This past Friday and Saturday we celebrated the Sacred Heart of Jesus and the Immaculate Heart of Mary. These feasts go together: the fruit of the Heart of Jesus is the Heart of Mary, the source of Mary’s heart is Jesus’.
But before we speak of these two hearts, we should speak of Jesus’ own two hearts. The Sacred Heart itself is a celebration of the union of God’s heart with man’s. The Sacred Heart is God’s heart beating in man’s, or man’s heart beating in God’s.
This is the mystery of grace: the love of God poured into our hearts (Romans 5:5). St. Thomas makes a kind of analogy of grace. He speaks of the Incarnation as “the grace of union,” distinct from but analogous with sanctifying grace. Sanctifying grace enters our hearts to unite us to God. The grace of union is the deepest reality of Jesus.
They are different, as the difference of being Son of God by nature and son by adoption. In the case of Jesus, it is inseparable from who he is; in our case, a change must come about, and it can be undone.
But they are similar, for in each case it is the union of God and man. What happens in the heart of Jesus is what Jesus desires for us. What happens in the heart of Jesus is what happens in the heart of Mary: God’s love poured into our hearts, total union of God and man.
The rosary is a kind of meditation on this union of the two hearts. It is a meditation, first, on the life of Jesus, of God’s love in the human life of Jesus — and most deeply, in his human heart. But it is a meditation, second, on Mary’s participation in these mysteries. What happens in the heart of Jesus is what happens in the heart of Mary.
In the Eastern Church, they constantly rediscover the icon of the face of Christ, even tracing its outline with their fingers. In the rosary, we retrace the face of Jesus, the heart of Jesus, rediscovering over and over again his mystery, which is the mystery that he recreates in us.
The Hail Mary is a meditation on the mystery of the two hearts. It has three acts, tracing three directions in the relation between these two hearts.
The first act commemorates the action of Jesus’s divine heart on Mary: “Hail Mary, full of grace, the Lord is with thee.” What does it mean to say Mary is full of grace? It means that the Lord is with her. Praying this prayer alongside the mysteries of the rosary, we see the heart of the Lord who is with her. The Lord – the Lord whose heart is on the cross, or in agony in the garden, or rising to heaven, or making wine at Cana, etc. – that Lord, is with Mary.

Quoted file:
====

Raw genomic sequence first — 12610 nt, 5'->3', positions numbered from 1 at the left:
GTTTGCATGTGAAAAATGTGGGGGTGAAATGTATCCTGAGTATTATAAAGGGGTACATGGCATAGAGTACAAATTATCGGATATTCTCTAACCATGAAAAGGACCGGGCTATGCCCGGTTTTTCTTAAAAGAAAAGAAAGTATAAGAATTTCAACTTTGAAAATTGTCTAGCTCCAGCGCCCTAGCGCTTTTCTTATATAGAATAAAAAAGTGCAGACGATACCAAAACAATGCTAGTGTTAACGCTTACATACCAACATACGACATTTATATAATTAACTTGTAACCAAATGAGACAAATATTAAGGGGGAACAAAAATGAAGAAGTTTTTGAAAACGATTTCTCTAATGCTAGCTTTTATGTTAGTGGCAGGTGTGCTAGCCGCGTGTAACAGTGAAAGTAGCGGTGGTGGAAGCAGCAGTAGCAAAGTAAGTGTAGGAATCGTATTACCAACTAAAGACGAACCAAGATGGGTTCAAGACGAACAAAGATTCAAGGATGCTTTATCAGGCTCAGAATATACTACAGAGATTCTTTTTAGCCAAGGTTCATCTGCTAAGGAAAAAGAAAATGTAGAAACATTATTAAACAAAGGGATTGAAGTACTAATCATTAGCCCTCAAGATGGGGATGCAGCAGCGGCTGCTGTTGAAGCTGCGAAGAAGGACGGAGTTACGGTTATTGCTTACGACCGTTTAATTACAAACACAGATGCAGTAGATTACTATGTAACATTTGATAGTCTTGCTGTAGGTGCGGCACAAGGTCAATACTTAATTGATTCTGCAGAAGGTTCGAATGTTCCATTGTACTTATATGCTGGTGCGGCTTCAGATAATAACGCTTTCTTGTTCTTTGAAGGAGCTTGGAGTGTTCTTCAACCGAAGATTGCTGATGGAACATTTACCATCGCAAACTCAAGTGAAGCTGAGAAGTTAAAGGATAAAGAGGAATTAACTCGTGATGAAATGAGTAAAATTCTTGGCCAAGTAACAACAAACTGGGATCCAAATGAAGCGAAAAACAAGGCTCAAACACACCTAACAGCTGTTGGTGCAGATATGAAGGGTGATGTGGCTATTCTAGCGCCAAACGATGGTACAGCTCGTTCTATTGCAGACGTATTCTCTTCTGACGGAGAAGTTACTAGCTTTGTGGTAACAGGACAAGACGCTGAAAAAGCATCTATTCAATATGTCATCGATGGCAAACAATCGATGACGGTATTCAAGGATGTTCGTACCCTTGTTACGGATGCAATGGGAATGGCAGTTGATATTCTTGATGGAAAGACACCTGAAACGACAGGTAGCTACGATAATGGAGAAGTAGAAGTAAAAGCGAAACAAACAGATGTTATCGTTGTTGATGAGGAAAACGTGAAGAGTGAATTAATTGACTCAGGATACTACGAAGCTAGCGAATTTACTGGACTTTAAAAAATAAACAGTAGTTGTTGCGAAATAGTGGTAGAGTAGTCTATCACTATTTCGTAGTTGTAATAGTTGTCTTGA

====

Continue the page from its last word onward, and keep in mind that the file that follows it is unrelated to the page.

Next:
The fruit of his presence is that his heart is impressed on hers. That is what “full of grace” means: he is with her, and acts on her. And what he brings about is a re-creation of his heart in hers.
The second act commemorates the similarity of the two hearts: “Blessed art thou among women, and blessed is the fruit of thy womb, Jesus.” His blessing is her blessing. And she is truly blessed. She has all the riches that humanity can receive, the riches that set her above all her kind. And that is the blessing of the one who, as fruit of her womb, shares in her nature. He too, her child, has all the riches of humanity. The two hearts are alike.
(Again and again, as we trace the faces of Jesus and Mary, we turn to their hearts, their innermost depths: that is where they are truly similar.)
Finally, the third act commemorates Mary asking Jesus to share this favor with us: “Holy Mary, mother of God, pray for us sinners, now and at the heart of our death.” She prays for us, asks God’s blessing on us.
But what blessings does she ask for? Well, she is holy – conformed to Jesus. Because her heart is like his, she asks for the blessings that he considers blessings, the blessings of the heart of Jesus.
That is why we, who are sinners, so close to death, ask her to pray – because as sinners, we tend to ask for the wrong blessings, so forgetful of the hour of our death and focused on things that do not endure. She who is holy asks for the blessings of the heart of Jesus.
And as his mother, mother of God, she has, not power over him, but influence – the influence he chose to give her, in uniting his divine heart to a human heart, becoming her child.
In the mysteries of the rosary, we trace over and over the face of Jesus, the heart of Jesus – the heart he gives to Mary, giving her true likeness to his heart, so that she can beg the same blessing for us.
What do the two hearts mean to you?